On another occasion, the power company’s repair foreman called. A frayed cable needed immediate attention, he said. The weather was mild, but a heavy freeze and a wet snow loomed in the forecast for later that week. The foreman ignored my warning to get in and out before the snow. “We have it scheduled,” he said. “A little snow isn’t a problem for us.” That emergency cable repair claimed a 6 by 6 boom truck and two 4 by 4 pickups. It took two days to get them out.
When I reached the road, Scott was driving by in his John Deere 6140—a four-wheel drive, 145-horsepower tractor—hauling a load of round hay bales. We waved at each other, and by the time I reached the back door, I gave in and called his cellphone. He said he wondered if I had gotten stuck and almost called me. After he unhooked the trailer, he came back to pull the truck free. We took our time, respected the land and soon the pickup was safe on high ground.
The Meaning of “Wild”
On a number of occasions I have been taken to task for referring to the North-Forty as a “wilderness.” Most often, somewhere near the beginning of the chastisement, the critic cites a loose interpretation of the definition of wilderness as put forth in “The Wilderness Act of 1964:”
“A wilderness, in contrast with those areas where man and his own works dominated the landscape, is hereby recognized as an area where the earth and its community of life are untrammeled by man, where man himself is a visitor who does not remain.” (The Wilderness Act of 1964, Public Law 88-577 (16 U.S.C. 1131-1136), Sec. 2, (c))
In my experience, there is no winning in such an argument. But traditional black powder hunting is not about winning or losing, rather, it centers on reliving the past through simulating the historical circumstances of a chosen time period. In some respects, Joseph Doddridge suggests a plausible solution to guide living historians on this noble adventure when he suggests:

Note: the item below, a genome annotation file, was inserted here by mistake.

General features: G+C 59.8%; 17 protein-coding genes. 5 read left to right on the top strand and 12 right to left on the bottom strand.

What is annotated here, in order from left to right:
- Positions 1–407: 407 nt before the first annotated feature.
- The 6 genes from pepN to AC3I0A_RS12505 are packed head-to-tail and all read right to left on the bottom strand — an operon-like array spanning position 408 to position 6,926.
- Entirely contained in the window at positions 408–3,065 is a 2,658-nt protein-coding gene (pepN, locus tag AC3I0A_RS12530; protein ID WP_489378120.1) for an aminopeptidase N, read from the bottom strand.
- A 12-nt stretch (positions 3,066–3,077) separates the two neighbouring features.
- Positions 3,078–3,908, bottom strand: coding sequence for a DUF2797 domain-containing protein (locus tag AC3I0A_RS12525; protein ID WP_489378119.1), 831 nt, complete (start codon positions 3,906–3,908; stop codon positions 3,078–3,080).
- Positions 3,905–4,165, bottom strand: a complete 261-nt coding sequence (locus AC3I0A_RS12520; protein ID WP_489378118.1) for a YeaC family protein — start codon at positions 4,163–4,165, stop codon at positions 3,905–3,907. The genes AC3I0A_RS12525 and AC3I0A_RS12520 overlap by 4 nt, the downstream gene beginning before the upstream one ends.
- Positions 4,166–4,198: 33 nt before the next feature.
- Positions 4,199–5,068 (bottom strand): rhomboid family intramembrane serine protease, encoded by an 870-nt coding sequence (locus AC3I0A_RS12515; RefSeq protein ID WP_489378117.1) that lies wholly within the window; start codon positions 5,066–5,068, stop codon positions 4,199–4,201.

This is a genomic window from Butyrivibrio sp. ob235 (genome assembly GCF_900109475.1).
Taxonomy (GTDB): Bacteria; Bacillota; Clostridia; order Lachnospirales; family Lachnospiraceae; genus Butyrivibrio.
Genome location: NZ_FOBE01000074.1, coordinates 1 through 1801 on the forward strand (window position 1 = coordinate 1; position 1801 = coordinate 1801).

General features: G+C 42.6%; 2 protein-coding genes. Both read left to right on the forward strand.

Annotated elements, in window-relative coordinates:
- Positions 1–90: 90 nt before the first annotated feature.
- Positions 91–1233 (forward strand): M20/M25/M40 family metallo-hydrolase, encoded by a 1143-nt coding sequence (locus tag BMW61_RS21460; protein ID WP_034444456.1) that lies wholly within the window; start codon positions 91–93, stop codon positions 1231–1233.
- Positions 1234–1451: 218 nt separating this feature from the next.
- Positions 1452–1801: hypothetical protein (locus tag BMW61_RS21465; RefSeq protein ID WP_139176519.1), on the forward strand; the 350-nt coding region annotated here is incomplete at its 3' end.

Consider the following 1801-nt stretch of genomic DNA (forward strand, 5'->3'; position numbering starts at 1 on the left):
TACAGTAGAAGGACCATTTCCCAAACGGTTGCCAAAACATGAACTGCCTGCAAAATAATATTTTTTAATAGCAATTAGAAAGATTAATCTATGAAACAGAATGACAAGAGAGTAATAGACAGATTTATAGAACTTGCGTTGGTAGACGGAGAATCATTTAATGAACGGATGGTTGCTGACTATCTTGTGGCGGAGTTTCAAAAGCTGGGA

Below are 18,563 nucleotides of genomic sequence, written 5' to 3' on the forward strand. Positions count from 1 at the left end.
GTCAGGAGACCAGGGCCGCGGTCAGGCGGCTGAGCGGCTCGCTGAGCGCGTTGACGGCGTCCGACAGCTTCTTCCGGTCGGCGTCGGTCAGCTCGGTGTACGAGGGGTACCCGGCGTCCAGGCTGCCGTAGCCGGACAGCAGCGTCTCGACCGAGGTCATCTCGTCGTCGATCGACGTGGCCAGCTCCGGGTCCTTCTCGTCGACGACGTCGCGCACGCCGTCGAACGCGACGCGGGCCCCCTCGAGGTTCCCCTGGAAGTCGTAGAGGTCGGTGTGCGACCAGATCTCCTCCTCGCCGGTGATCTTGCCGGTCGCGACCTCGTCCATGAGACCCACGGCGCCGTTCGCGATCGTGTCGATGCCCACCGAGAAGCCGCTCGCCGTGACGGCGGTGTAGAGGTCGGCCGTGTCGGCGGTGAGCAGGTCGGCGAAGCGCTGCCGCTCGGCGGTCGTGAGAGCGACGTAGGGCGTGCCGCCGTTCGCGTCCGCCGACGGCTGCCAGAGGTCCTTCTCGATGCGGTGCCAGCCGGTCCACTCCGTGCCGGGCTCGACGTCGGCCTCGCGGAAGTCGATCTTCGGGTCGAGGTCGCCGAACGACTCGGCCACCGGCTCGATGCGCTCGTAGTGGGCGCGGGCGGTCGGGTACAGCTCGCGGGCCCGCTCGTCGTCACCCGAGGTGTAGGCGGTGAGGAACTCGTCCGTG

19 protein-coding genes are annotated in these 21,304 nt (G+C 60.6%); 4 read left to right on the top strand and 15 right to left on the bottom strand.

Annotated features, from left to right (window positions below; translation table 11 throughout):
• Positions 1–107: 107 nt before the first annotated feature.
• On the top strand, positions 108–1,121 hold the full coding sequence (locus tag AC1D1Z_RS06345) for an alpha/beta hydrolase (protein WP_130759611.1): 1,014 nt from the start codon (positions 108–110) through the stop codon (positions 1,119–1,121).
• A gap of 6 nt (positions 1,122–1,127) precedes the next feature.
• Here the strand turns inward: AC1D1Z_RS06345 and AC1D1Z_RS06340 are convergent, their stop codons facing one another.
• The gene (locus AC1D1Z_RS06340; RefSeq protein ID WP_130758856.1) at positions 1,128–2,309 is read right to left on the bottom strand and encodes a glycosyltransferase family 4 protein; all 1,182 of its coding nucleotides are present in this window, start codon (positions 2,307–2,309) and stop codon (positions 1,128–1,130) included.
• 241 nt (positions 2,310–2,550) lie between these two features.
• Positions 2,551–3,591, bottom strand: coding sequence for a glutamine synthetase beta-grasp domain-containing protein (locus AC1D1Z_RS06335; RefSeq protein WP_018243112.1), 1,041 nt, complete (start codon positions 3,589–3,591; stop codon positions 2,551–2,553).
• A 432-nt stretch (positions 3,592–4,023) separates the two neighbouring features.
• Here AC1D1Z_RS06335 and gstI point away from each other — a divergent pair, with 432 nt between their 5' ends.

“Let the imagination of the reader pursue the track of the adventurer into this solitary wilderness…” (Doddridge, 22).
Now, if you have seen Mark Baker’s videos, “The Long Hunter Series,” you will no doubt recognize the rest of that quotation: “…Bending his course towards the setting sun, over undulating hills, under the shade of large forest trees…”
But getting back to defining “wilderness” from the traditional hunter’s perspective, it is the mind, one’s imagination as Doddridge puts it, that controls the suspension of reality and allows our version of time travel to exist. And further, it is the mind that determines what constitutes a close approximation of the living historian’s simulated environment to that of a hunter hero’s surroundings of long ago.